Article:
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Wisconsin Court Of Appeals Upholds Criminal Convictions In Internet Sex-Sting Case; Court Finds No Violation Of Wisconsin's Electronic Surveillance Law

 

"This decision sends a special message to on-line sex predators," says Van Hollen.  "We will find you, arrest you, and bring you to justice."

 

MADISON - This morning, the Wisconsin Court of Appeals held that a special agent from the Wisconsin Department of Justice's Division of Criminal Investigation (DCI) and local police officers did not violate the state's Electronic Surveillance Control Law while posing as a mother and 12-year-old daughter willing to engage in sex.  The court affirmed John David Ohlinger's Racine County convictions for attempted first-degree sexual assault of a child and child enticement.

 

Wisconsin Attorney General J.B. Van Hollen praised the court's ruling.  "This decision sends a special message to on-line sex predators," said Van Hollen.  "We will find you, arrest you, and bring you to justice."

 

Ohlinger created an Internet web page expressing an interest in sexual activity with young girls.  A DCI agent discovered the website and, posing as a mother with a 12-year-old daughter, began an e-mail conversation with Ohlinger.  The DCI agent then recruited two local, female police officers to participate in a telephone conversation with Ohlinger.  The telephone conversation led to a planned rendezvous at a truck stop, where Ohlinger was arrested.  The Racine County District Attorney's Office charged Ohlinger with attempted first-degree sexual assault of a child and child enticement.  Ohlinger's case went to trial, and he was convicted of both charges.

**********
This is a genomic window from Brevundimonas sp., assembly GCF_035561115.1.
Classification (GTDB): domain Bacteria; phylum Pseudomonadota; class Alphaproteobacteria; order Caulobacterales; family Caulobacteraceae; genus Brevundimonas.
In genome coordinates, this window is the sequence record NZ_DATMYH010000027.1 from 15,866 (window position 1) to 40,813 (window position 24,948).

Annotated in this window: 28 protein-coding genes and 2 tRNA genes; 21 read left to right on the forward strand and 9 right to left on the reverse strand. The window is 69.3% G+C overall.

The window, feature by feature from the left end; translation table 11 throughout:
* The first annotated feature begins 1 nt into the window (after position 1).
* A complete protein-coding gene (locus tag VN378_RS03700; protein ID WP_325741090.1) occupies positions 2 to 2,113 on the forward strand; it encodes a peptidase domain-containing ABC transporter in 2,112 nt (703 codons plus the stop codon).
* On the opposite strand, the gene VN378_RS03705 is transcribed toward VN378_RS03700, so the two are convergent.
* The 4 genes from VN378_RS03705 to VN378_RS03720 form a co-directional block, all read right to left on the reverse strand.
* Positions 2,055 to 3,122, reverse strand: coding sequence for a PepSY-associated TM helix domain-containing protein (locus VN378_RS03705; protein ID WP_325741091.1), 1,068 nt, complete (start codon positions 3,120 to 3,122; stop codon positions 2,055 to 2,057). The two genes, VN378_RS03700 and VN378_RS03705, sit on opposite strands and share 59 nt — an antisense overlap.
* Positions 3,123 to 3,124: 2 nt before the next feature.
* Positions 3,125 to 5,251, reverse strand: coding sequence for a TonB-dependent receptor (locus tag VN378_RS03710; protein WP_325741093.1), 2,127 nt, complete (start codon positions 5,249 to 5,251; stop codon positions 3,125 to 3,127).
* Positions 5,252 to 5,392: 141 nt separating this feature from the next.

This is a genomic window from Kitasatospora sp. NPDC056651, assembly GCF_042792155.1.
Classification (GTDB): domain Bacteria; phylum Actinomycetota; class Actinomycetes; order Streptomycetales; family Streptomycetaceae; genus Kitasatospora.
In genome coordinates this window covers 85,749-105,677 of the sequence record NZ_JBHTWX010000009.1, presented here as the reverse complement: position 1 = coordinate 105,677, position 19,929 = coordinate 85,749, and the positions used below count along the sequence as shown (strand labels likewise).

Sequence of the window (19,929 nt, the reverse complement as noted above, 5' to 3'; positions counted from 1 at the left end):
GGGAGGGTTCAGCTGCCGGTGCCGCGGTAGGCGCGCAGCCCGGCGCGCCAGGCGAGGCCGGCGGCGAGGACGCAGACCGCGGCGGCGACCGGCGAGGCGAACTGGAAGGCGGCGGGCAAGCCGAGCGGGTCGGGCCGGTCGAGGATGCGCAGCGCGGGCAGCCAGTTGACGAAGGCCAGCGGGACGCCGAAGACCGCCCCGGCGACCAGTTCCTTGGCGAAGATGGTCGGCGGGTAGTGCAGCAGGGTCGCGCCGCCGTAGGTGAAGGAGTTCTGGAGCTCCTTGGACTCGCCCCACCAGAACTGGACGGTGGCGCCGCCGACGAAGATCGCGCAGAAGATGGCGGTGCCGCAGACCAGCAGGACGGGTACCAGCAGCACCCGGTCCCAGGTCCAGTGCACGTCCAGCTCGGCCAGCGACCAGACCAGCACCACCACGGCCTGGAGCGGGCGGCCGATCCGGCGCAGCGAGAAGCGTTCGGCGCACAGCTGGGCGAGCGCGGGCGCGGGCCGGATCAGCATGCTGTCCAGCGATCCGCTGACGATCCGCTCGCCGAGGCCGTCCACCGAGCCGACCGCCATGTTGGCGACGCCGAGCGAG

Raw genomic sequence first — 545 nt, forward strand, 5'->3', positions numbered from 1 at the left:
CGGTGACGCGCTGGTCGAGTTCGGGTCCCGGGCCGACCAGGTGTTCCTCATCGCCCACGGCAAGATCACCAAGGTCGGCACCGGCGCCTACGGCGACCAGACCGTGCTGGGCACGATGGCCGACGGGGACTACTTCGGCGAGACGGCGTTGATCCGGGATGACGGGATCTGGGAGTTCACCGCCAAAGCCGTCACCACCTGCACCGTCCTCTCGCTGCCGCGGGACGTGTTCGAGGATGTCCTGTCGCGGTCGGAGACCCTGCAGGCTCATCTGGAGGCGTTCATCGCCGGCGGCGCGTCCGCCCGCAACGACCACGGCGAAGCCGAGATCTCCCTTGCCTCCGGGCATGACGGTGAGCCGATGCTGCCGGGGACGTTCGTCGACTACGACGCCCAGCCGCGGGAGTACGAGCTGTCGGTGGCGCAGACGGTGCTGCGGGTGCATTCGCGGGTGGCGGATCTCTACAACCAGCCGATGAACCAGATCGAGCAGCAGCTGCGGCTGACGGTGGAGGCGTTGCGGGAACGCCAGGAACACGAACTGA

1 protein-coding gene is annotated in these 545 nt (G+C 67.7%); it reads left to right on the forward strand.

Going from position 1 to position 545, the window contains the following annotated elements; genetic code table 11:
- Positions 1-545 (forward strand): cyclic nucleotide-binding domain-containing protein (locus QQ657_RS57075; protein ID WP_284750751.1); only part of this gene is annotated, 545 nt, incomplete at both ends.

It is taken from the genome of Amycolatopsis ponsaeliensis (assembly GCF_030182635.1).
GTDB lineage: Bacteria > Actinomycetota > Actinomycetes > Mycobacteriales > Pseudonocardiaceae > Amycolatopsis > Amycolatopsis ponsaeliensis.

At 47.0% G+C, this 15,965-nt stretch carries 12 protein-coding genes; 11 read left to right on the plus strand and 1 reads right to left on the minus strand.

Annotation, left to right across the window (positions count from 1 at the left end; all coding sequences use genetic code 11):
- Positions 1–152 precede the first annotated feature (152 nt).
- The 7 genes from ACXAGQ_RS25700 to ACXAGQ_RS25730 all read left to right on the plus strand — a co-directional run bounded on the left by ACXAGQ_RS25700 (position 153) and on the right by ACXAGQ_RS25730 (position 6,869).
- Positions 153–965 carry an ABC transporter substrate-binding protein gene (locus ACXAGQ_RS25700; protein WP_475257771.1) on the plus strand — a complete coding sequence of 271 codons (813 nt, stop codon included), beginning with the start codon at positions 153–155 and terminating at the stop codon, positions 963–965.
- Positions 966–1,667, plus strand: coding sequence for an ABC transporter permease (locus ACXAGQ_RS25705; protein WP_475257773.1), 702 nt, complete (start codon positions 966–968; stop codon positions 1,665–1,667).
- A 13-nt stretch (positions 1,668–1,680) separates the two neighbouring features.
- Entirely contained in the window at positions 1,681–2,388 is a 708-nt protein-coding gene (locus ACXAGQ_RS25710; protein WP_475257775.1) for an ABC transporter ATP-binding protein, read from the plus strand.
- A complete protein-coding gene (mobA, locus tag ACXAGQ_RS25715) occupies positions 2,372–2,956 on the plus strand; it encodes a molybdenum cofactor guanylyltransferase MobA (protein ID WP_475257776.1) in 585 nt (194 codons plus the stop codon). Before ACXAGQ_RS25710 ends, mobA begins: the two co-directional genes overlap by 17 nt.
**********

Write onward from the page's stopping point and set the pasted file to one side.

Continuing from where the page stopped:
Ohlinger argued on appeal that the contents of the telephone conversation should have been suppressed under Wisconsin's Electronic Surveillance Control Law, which governs use of electronic intercepts of communications.  In pertinent part, the law permits use of intercepts made by a party to the communication who also consents to the intercept.  Adopting analysis provided by attorneys from the Wisconsin Department of Justice, the court concluded that this portion of the law applies when one or more law enforcement officers are both the intercepting and consenting parties.

 

Ohlinger is currently serving his prison sentences at the Columbia Correctional Institution in Portage, Wisconsin.

 

The decision and opinion of the Wisconsin Court of Appeals appears on the court's website:

http://www.wicourts.gov/ca/opinion/DisplayDocument.pdf?content=pdf&seqNo=35869

Information regarding the Wisconsin Department of Justice's Internet Crimes Against Children (ICAC) Task Force Unit appears on the Department's website

The Racine County District Attorney's Office represented the State of Wisconsin in Racine County Circuit Court.  Assistant Attorney General David J. Becker represented the State in the Wisconsin Court of Appeals.